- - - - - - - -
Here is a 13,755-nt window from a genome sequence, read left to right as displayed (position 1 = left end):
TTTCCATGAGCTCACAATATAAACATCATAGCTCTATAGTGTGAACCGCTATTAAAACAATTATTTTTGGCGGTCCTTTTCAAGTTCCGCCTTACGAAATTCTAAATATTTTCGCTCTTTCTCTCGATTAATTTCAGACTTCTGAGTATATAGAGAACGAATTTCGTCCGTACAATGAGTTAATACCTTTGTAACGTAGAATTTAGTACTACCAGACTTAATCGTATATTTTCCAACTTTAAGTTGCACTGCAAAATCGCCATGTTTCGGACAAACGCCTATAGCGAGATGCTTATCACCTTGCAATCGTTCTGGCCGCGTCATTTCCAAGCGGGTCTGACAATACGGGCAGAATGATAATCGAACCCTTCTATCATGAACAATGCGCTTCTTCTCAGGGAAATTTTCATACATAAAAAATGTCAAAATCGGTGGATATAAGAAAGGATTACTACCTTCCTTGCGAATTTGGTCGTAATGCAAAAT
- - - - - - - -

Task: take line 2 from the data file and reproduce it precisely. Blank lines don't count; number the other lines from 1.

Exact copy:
TTTCCATGAGCTCACAATATAAACATCATAGCTCTATAGTGTGAACCGCTATTAAAACAATTATTTTTGGCGGTCCTTTTCAAGTTCCGCCTTACGAAATTCTAAATATTTTCGCTCTTTCTCTCGATTAATTTCAGACTTCTGAGTATATAGAGAACGAATTTCGTCCGTACAATGAGTTAATACCTTTGTAACGTAGAATTTAGTACTACCAGACTTAATCGTATATTTTCCAACTTTAAGTTGCACTGCAAAATCGCCATGTTTCGGACAAACGCCTATAGCGAGATGCTTATCACCTTGCAATCGTTCTGGCCGCGTCATTTCCAAGCGGGTCTGACAATACGGGCAGAATGATAATCGAACCCTTCTATCATGAACAATGCGCTTCTTCTCAGGGAAATTTTCATACATAAAAAATGTCAAAATCGGTGGATATAAGAAAGGATTACTACCTTCCTTGCGAATTTGGTCGTAATGCAAAAT